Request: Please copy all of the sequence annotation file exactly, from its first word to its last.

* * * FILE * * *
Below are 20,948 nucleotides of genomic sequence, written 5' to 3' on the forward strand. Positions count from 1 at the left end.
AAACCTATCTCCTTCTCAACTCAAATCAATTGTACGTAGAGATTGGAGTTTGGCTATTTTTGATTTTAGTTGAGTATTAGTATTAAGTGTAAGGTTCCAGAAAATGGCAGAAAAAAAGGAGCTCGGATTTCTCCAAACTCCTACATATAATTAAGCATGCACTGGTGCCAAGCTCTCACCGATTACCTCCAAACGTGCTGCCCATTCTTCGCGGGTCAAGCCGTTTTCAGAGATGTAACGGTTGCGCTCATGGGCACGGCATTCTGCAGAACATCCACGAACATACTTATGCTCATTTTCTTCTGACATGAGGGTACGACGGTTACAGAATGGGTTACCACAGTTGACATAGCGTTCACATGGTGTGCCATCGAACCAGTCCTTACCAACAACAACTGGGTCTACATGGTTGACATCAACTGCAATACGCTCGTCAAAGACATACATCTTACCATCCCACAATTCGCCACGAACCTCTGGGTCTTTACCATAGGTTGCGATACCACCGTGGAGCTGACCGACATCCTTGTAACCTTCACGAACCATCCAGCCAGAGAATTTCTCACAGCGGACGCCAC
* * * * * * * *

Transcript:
Below are 20,948 nucleotides of genomic sequence, written 5' to 3' on the forward strand. Positions count from 1 at the left end.
AAACCTATCTCCTTCTCAACTCAAATCAATTGTACGTAGAGATTGGAGTTTGGCTATTTTTGATTTTAGTTGAGTATTAGTATTAAGTGTAAGGTTCCAGAAAATGGCAGAAAAAAAGGAGCTCGGATTTCTCCAAACTCCTACATATAATTAAGCATGCACTGGTGCCAAGCTCTCACCGATTACCTCCAAACGTGCTGCCCATTCTTCGCGGGTCAAGCCGTTTTCAGAGATGTAACGGTTGCGCTCATGGGCACGGCATTCTGCAGAACATCCACGAACATACTTATGCTCATTTTCTTCTGACATGAGGGTACGACGGTTACAGAATGGGTTACCACAGTTGACATAGCGTTCACATGGTGTGCCATCGAACCAGTCCTTACCAACAACAACTGGGTCTACATGGTTGACATCAACTGCAATACGCTCGTCAAAGACATACATCTTACCATCCCACAATTCGCCACGAACCTCTGGGTCTTTACCATAGGTTGCGATACCACCGTGGAGCTGACCGACATCCTTGTAACCTTCACGAACCATCCAGCCAGAGAATTTCTCACAGCGGACGCCAC